Kennispark is one of the areas of Twente that students encounter often since it is located right next to the campus. Therefore UReka thinks that the sense of coziness that is unique to our campus should be reflected there.  We will urge the Executive Board to ensure that the Municipality maintains good infrastructure between Kennispark and the campus, to allow a natural transition from studying at the UT to working at Kennispark. 

Bringing the University back to the region
Both letters in the abbreviation ‘UT’ are of equal importance to UReka. Not only are we a University, but we also hail from Twente and see how our university can benefit the region. Through initiatives such as the Employability of International Students minor, we aim to keep student talent in Twente; even after graduation. We will encourage projects that help students integrate within the regional culture surrounding our beautiful campus. 

Even though our University is situated in the Netherlands, we also have a close connection with our German neighbours. Collaboration within the region should not be limited to the Netherlands, but should cover the Euregio which includes many German municipalities close to Enschede. Twente is a unique region with a unique company environment, and maintaining contact between the UT and these regional companies is vital to allow the region to benefit from the UT.

The UT on the (inter)national stage
The UT is an educational institution with a strong focus for the human touch and a high consciousness of its place in society. We cannot pretend that our study lives are not affected by outside influences imposed by national or international governments. The UT should provide students with suitable support when the (inter)national environment demands us to do so, and maintain good communication with those affected by a crisis situation when it arises. 


The campus is a base for student driven innovation
One of the unique selling points of our University is the campus and the possibility for students to develop themselves there. Working on campus and being there allows students to inspire each other with their innovative ideas and is also beneficial to their social development. Over the past two years students have not been able to experience the campus atmosphere. UReka strives for the return of students actively working on campus. Project work, student activism and student entrepreneurship thrive on creative collaboration. Therefore, we support initiatives that pull students towards actively participating in student life on and around campus.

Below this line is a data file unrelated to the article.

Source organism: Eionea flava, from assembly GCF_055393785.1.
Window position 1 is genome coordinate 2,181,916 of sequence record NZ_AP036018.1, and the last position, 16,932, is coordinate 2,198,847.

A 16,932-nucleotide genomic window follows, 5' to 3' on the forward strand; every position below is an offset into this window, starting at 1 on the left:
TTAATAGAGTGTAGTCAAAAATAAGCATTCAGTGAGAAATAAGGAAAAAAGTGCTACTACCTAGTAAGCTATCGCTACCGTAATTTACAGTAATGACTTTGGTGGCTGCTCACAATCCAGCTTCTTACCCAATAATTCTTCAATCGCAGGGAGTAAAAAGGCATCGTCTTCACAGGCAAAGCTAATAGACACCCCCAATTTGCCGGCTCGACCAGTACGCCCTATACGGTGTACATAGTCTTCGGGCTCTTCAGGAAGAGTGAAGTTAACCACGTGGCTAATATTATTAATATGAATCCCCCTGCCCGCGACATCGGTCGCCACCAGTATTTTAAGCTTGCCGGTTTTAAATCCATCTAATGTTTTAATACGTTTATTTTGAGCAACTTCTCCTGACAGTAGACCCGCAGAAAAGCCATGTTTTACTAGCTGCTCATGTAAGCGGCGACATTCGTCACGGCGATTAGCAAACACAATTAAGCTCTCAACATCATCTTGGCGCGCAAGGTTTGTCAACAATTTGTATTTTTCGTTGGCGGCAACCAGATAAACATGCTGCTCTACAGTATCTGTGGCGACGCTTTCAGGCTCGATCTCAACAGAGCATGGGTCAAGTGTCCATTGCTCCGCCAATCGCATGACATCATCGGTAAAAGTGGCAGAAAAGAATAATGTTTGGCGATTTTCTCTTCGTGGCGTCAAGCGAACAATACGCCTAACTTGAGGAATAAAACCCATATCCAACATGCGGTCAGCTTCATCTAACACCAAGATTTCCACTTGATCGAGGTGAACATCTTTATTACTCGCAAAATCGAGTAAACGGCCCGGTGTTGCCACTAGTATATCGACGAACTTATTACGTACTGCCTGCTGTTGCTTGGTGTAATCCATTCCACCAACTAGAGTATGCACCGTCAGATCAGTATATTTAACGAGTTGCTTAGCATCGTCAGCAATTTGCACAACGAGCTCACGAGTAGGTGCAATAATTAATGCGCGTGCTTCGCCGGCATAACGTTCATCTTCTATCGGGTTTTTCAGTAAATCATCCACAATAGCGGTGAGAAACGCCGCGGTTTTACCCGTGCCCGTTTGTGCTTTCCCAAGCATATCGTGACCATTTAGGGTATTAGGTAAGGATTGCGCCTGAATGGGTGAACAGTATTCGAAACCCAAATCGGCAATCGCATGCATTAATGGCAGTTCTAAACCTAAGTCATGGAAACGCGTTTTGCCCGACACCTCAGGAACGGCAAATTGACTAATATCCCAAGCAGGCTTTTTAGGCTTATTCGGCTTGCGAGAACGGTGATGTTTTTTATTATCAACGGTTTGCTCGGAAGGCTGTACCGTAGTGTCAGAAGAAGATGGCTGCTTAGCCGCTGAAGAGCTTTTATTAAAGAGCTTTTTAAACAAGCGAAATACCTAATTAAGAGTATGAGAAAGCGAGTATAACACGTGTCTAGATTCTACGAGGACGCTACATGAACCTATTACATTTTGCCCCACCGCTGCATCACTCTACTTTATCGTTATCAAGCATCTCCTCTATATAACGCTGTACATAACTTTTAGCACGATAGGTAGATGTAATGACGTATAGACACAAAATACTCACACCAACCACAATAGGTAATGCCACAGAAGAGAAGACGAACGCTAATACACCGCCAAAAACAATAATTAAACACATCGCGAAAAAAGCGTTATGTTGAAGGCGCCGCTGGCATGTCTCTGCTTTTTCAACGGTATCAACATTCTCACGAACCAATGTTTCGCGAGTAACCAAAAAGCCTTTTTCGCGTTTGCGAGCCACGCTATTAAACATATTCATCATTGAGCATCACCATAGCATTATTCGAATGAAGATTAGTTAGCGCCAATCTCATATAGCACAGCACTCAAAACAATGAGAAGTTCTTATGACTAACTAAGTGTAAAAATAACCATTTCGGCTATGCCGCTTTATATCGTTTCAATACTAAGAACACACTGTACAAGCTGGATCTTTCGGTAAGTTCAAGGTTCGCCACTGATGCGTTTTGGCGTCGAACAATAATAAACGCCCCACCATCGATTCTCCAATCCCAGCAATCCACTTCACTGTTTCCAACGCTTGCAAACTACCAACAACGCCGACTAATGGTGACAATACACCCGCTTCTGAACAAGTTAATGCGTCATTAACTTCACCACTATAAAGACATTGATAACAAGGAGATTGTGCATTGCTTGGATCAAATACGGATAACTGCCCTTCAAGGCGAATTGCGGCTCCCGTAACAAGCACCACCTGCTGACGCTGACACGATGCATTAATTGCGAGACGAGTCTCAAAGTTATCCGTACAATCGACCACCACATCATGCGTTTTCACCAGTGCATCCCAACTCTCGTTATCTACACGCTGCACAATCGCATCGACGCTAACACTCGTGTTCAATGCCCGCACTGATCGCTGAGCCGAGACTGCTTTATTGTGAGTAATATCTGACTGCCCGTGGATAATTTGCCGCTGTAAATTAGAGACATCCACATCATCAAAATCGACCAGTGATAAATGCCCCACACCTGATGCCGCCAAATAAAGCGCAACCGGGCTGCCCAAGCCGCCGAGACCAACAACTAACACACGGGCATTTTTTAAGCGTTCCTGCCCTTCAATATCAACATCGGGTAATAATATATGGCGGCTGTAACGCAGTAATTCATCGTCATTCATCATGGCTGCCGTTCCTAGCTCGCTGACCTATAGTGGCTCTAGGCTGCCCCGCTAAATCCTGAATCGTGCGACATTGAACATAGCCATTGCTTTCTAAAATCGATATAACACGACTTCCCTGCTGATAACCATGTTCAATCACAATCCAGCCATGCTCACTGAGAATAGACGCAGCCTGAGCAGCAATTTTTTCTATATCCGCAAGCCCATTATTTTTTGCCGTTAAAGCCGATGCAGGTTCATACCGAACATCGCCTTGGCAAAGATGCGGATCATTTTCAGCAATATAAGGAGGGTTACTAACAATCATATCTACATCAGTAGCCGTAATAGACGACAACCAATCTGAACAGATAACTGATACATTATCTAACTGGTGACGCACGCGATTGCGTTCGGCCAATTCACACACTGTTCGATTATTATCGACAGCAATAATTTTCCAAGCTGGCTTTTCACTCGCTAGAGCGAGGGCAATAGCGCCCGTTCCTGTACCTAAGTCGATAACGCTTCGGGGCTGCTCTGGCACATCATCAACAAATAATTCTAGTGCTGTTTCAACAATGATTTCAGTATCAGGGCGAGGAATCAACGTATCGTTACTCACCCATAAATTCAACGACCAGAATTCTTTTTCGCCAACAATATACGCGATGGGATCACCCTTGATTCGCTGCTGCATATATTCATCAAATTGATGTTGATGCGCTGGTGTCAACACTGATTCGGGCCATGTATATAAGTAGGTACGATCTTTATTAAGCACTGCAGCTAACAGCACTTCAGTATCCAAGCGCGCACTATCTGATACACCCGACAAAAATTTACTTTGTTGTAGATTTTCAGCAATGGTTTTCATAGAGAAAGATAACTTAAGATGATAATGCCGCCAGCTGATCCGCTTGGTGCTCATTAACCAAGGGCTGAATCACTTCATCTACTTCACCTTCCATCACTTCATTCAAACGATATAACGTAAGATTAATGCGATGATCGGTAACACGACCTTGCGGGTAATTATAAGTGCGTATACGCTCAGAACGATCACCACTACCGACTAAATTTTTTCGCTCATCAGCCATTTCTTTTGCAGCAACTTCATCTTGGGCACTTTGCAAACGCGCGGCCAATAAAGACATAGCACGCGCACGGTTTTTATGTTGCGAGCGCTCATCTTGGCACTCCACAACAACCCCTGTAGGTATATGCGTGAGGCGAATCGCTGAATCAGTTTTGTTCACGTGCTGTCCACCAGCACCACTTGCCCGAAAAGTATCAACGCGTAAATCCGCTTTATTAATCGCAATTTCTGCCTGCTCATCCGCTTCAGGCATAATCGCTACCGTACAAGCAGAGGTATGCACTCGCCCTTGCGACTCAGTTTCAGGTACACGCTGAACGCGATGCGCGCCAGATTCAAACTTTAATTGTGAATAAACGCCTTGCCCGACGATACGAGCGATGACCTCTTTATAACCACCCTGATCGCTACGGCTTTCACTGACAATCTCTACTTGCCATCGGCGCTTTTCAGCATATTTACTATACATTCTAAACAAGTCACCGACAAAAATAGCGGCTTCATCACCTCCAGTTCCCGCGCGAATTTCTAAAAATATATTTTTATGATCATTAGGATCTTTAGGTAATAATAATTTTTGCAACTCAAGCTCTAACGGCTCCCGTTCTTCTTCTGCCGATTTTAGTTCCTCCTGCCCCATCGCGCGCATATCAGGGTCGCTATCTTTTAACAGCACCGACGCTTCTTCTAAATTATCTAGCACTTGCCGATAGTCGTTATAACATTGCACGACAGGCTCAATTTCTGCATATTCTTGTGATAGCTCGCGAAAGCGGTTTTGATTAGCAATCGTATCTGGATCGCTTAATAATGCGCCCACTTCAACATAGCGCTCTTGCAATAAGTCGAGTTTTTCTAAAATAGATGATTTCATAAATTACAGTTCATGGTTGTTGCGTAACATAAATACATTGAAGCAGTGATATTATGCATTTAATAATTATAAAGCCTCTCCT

Students should be better involved with campus public space
Each year the University develops new points of improvement to enhance the look and feel of the campus. New additions to our public campus space are often carried out without consulting students. This not only leads to possible dissatisfaction among those who spend most of their study life on the campus, it is also a missed opportunity to use the inspiration and creativity of students in for example art works. Moreover, the practical use of infrastructure or facilities is not always considered which can sometimes even lead to dangerous situations, like at the new campus entrance. The timing of maintenance work is also important and careful planning should lead to only limited nuisance for students on campus. Moreover, maintenance work should always be communicated well to students. We will push the University to involve the student perspective in the maintaining and upgrading of the campus to create an environment where everyone can thrive.
The campus is both a place for celebration and concentration
We see events on campus as a highly beneficial addition to the vibrant atmosphere of the University. However, we also see that the timing of these events does not always benefit the studying schedule; for example, loud events should not take place during exam weeks. We want to push the University to consider the timing of external events, in every instance whilst still maintaining the possibility to host them. This will hopefully ensure that one of the strengths of our beautiful campus environment does not become a weakness.